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The two-speed world economy

Standard Chartered's latest report outlines another year of a two speed world economy.

The aptly named report "Fragile West, Resilient East" by Standard Chartered outlines what everyone expects: recession in the West while emerging markets flourish.

According to the report, which provides a global overview, and investment implications for commodities, credit, equities, FX, rates and sovereign risk, as well as summarising the "key issues, risks, opportunities and likely outcomes in 2012 for 54 economies" (emphasis ours):

• We expect the world economy to slow further, particularly in early 2012. We expect 2.2% growth in 2012, after 3.0% in 2011 and 4.3% in 2010.
• 2012 will see a two-speed global economy: fragile West, resilient East. We forecast a recession in Europe (-1.5%), below-trend growth in the US (1.7%), and slower but still-robust growth in Asia (6.5%), Sub-Saharan Africa (5.3%) and the Gulf (3.2%).
• China is likely to slow significantly in early 2012 before a policy-induced rebound. We expect China’s economy to expand 8.1% in 2012, after 9.2% growth in 2011.
• The euro will continue to face significant problems. We expect the US dollar to strengthen in the near term on risk aversion, but to resume its downtrend as 2012 progresses. A multi-year shift into emerging-market currencies is expected to resume from Q2-2012.
• Our credit strategy team recommends focusing on quality and liquidity in Q1-2012, and raising allocation to beta in H2-2012.
• We see a firm floor for commodities, despite the global slowdown, due to tight supply.
• More rating downgrades are expected for European sovereigns; despite near-term worries, the long-term ratings of emerging markets should be supported by strong fundamentals.

Gerard Lyons, Chief Economist and Group Head of Global Research at Standard Chartered said:

“This points to the continuation of a two-speed world where a fragile West contrasts with a resilient East. It is a divided and disconnected world economy facing major policy dilemmas. Yet, no region is fully decoupled from events elsewhere. During the first half of 2012, problems in Europe and the West will weigh on global growth. By the second half, stronger growth across China and other emerging economies should pull up worldwide activity. It will be a recovery made in the East and felt in the West. If ever one needed to illustrate the shift in the balance of power, this is it.”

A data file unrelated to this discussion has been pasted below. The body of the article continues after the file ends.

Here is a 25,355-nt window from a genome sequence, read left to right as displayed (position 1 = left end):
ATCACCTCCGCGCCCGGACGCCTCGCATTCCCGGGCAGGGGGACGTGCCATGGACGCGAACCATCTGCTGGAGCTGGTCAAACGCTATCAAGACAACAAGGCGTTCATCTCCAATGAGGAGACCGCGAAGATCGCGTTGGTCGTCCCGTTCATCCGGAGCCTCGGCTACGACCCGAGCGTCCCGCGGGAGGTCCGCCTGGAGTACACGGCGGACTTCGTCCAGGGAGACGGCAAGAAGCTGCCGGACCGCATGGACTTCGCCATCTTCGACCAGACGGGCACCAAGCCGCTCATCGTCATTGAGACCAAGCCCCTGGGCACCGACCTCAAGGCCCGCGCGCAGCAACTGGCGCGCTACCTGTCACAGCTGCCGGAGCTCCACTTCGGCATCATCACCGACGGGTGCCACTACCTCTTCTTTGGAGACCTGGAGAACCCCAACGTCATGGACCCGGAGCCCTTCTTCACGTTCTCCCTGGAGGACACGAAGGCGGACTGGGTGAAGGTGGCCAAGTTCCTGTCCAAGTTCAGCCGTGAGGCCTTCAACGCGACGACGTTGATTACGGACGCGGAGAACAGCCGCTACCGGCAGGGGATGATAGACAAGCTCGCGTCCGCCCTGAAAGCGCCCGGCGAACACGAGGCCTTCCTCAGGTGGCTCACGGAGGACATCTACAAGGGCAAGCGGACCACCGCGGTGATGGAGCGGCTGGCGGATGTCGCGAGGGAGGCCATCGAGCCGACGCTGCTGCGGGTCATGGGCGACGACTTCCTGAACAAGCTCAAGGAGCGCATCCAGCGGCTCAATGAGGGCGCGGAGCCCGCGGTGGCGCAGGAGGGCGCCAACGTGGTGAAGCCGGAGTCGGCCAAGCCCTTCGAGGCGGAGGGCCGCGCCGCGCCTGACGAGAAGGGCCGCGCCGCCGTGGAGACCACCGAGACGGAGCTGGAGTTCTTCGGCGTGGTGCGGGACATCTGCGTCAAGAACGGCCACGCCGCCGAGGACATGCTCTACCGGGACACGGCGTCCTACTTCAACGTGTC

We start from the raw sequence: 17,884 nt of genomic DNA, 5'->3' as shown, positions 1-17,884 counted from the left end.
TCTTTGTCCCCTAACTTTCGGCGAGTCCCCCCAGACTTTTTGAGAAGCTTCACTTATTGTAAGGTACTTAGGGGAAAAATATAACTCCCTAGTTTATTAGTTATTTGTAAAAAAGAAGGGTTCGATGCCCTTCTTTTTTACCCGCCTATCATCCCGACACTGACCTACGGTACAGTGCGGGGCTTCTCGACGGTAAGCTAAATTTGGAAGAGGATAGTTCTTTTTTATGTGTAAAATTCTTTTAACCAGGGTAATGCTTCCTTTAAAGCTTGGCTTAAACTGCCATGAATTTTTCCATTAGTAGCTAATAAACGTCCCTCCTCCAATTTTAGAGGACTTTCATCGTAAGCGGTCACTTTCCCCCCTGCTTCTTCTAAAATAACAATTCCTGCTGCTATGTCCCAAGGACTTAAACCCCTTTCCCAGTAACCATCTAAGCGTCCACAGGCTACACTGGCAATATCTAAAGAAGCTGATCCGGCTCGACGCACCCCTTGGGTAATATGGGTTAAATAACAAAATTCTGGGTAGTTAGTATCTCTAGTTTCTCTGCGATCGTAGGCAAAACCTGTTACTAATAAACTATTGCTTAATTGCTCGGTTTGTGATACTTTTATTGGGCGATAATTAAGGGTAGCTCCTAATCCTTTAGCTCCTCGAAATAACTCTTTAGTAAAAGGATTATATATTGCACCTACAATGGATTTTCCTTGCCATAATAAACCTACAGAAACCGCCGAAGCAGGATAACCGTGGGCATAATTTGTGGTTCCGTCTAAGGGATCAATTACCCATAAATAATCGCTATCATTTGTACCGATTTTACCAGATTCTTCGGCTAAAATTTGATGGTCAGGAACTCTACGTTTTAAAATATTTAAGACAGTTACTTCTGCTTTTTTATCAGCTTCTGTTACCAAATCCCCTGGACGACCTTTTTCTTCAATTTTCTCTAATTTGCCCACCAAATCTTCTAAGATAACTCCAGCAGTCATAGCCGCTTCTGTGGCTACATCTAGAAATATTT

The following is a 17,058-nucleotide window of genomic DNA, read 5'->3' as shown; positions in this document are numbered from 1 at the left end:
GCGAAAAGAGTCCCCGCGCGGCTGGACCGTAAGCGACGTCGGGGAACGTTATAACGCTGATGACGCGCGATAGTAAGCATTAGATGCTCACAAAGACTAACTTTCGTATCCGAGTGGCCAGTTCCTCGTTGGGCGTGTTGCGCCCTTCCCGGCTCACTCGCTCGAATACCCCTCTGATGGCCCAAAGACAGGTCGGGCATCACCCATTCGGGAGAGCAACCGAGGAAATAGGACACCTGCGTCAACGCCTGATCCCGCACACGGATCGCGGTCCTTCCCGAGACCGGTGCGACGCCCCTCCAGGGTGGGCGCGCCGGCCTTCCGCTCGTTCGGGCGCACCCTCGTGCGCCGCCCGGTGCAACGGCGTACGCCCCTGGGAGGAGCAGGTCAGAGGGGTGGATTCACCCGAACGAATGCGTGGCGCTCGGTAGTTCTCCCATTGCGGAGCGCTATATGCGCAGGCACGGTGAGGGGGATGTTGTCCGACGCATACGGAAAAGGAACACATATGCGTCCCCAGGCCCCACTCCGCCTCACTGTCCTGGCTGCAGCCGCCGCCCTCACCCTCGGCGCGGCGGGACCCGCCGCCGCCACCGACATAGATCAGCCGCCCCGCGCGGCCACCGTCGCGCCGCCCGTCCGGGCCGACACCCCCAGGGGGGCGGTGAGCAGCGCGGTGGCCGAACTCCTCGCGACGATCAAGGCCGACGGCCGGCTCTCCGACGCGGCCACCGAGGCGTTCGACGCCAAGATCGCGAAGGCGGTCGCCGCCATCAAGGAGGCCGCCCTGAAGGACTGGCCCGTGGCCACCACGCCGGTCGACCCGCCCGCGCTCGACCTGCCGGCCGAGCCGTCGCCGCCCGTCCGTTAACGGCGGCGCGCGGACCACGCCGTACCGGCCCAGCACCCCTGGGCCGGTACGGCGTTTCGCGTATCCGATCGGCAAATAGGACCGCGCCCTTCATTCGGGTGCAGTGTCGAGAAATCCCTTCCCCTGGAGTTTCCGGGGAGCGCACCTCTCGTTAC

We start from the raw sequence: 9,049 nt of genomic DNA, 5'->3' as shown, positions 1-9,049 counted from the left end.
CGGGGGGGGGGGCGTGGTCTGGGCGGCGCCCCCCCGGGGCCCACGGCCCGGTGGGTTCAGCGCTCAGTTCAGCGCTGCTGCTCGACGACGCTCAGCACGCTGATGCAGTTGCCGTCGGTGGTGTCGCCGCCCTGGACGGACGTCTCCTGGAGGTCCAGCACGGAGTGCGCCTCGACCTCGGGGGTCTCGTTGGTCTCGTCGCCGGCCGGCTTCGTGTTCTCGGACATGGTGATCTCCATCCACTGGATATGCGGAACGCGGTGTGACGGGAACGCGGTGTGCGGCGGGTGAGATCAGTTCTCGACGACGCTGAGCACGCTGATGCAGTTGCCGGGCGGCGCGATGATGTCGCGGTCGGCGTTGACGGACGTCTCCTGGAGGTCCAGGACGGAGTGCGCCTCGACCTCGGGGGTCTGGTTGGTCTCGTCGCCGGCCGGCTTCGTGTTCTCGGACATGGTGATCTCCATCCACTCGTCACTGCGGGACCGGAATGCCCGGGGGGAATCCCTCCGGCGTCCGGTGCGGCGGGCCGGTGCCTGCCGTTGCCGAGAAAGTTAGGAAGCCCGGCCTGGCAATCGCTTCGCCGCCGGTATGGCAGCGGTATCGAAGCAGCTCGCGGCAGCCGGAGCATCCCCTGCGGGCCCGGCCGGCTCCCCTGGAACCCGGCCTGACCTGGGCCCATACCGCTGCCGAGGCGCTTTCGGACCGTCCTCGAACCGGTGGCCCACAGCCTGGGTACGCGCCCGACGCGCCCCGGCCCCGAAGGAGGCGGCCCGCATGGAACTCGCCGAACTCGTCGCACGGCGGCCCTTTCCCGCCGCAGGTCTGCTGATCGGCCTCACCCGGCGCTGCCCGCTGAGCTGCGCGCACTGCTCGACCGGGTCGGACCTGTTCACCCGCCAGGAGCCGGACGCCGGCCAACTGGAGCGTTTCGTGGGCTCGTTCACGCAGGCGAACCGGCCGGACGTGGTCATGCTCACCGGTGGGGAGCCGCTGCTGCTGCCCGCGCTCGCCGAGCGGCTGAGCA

Interestingly, the US dollar is expected to perform well initially but the bank warn that over a longer term basis, there will be siginificant weakening:

For the foreign exchange markets, this points to a strengthening US dollar (USD) in the very near term as the US currency performs well in an environment of risk aversion.

But on a multi-year basis, this implies a weakening USD, reflecting the significant debt overhang for the US economy and continued, gradual diversification away from the USD by governments and other international investors. The euro is also expected to weaken sharply in the first quarter of 2012 and enter a longer-term downtrend as the euro-area authorities fail to deliver a co-ordinated and credible strategy to solve the region’s problems.

The weaker longer-term outlook for the world’s two largest reserve currencies signals the continuation of the multi-year shift into emerging-market economies and currencies, reflecting both their rising role in the global economy and their significant role in global trade. The broader trend of investing in liquid, investment-grade emerging-market currencies is expected to continue.

- Euromoney Skew Blog

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